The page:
By taking advantage of the marital deduction, unlimited amounts of property can be passed between spouses, during lifetime or at death, and free of gift taxes and estate taxes. However, the marital deduction is generally not allowed if the property represents a terminable interest (i.e., an ownership right that will come to an end after a period of time or upon the occurrence of some specified event in the future).
Generally, in order to qualify for the marital deduction, property must pass in a manner that would cause it to be included in the surviving spouse's estate. In theory, this affords a delay in estate taxation, but not an escape from estate taxation, because property passed to the surviving spouse in excess of the estate tax applicable exclusion amount ($3,500,000 in 2009) will be eventually subject to estate taxes (at least to the extent that it is not consumed by the surviving spouse). See footnote 6, page 21, regarding a future increase in the estate tax applicable exclusion amount.
The marital deduction can be obtained through the use of any of the following techniques:
1. Outright transfer--passes property directly to the surviving spouse. This can be accomplished in a variety of ways, to include: joint ownership with rights of survivorship; beneficiary designation; bequest or devise; inheritance; and dower or curtesy (or under state intestate succession laws).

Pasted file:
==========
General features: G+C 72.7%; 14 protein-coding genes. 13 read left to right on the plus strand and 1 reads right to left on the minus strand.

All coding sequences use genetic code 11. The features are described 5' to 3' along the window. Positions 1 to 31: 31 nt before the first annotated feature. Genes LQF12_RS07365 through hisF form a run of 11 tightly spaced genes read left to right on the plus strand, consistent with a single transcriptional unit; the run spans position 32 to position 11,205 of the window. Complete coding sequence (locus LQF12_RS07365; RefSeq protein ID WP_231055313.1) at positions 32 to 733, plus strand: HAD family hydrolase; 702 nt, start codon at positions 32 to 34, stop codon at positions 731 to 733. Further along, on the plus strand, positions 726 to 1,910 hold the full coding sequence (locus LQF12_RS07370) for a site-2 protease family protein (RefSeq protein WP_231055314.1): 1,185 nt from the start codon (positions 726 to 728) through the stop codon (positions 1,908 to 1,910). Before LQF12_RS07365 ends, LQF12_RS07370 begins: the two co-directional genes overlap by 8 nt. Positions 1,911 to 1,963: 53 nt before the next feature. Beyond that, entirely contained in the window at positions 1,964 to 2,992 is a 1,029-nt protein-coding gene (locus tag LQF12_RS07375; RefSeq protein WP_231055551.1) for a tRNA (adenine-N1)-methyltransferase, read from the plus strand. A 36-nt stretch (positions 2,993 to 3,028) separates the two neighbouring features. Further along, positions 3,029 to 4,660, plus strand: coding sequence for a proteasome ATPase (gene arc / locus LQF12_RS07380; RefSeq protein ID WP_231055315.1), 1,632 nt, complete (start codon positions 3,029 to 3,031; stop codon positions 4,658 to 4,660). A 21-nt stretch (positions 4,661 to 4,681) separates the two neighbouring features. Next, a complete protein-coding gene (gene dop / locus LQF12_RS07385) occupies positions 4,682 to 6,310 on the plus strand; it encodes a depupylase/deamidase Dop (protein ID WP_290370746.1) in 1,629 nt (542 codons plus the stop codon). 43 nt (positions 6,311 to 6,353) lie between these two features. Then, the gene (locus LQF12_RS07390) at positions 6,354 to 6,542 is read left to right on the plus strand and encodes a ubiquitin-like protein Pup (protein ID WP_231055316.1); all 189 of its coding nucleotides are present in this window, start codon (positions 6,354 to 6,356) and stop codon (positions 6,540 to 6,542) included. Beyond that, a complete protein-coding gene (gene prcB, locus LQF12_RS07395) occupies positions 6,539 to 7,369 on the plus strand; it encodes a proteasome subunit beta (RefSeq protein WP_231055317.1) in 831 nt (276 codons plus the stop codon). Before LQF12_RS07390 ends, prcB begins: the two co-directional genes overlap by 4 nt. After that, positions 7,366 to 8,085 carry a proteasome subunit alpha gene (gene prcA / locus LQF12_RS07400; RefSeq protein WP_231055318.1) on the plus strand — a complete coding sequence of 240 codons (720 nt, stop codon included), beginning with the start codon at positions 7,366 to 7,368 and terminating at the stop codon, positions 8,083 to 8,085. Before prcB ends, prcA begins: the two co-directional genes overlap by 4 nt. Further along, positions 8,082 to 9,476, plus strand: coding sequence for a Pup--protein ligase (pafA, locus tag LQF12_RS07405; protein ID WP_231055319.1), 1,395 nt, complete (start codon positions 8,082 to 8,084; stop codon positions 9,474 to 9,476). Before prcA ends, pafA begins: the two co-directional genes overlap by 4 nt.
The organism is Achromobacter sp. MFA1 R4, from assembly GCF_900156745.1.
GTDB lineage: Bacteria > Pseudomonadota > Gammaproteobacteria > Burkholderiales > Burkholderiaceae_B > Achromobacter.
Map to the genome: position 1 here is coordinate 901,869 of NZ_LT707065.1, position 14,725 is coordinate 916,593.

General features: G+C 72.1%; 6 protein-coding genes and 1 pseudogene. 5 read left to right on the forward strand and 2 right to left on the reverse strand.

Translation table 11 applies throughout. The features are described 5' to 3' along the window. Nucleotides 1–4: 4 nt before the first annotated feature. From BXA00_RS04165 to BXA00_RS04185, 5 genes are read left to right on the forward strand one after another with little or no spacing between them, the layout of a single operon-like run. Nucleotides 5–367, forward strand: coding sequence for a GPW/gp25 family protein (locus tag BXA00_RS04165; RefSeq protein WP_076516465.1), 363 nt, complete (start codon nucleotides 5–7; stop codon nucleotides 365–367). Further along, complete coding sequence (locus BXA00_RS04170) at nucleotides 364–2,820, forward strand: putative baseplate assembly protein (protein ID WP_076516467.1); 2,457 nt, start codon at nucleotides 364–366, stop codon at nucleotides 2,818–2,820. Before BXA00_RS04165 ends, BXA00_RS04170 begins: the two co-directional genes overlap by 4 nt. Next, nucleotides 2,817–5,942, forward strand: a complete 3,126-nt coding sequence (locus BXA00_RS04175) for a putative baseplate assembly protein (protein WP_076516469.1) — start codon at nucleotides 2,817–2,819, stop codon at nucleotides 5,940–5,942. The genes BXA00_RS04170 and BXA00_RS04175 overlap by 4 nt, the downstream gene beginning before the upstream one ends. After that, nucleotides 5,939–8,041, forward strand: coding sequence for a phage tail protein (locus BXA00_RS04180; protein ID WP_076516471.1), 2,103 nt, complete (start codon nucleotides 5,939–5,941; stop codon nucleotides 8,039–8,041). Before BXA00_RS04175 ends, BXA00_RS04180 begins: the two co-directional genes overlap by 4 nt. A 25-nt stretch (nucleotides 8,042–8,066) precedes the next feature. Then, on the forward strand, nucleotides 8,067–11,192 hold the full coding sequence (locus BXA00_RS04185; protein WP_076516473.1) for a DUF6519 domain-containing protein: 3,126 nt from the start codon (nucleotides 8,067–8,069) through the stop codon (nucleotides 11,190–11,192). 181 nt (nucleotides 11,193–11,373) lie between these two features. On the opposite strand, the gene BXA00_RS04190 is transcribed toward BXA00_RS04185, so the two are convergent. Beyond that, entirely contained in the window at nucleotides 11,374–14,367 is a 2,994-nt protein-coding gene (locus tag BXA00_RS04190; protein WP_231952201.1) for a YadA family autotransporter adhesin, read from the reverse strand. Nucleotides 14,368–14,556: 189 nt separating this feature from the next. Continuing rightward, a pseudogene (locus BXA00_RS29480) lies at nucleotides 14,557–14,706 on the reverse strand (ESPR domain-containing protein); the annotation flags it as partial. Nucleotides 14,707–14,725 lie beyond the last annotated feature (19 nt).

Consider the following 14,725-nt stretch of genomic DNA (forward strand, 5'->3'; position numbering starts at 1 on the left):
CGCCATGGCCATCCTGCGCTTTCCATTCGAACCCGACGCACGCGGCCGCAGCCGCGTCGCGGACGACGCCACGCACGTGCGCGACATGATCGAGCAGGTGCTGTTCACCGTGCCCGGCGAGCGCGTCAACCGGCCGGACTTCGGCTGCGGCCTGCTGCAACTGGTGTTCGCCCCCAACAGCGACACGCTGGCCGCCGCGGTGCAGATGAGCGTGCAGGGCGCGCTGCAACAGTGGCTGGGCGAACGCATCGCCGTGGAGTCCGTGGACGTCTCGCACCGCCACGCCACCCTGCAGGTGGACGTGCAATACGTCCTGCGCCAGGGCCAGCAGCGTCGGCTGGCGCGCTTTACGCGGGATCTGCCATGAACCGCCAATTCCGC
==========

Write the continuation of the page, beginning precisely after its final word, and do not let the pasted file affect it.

2. Power of appointment trust--gives the surviving spouse a right to all income for life and general power of appointment over the trust assets (i.e., the unlimited right to withdraw property during lifetime or appoint property at death). In the chart on page 29, the "A" trust represents a power of appointment trust, which is also referred to as a "marital deduction trust." An expanded discussion of "general power of appointment" is contained on page 494.
3. QTIP trust--gives the surviving spouse a right to all income for life, with principal to children, or others, upon death of the surviving spouse (the executor or executrix must make this election, it cannot be mandated in the will). Property placed in a QTIP trust is subject to being taxed in the surviving spouse's estate. See the discussion and chart on pages 40-41.
4. Estate trust--can accumulate income without payments to the surviving spouse, but must be paid to the estate of the surviving spouse (i.e., surviving spouse determines who eventually receives property placed in this trust, plus any accumulated income).
5. Qualified domestic trust--assures collection of the federal estate tax when the surviving spouse is a non-citizen. An expanded discussion is contained on page 505.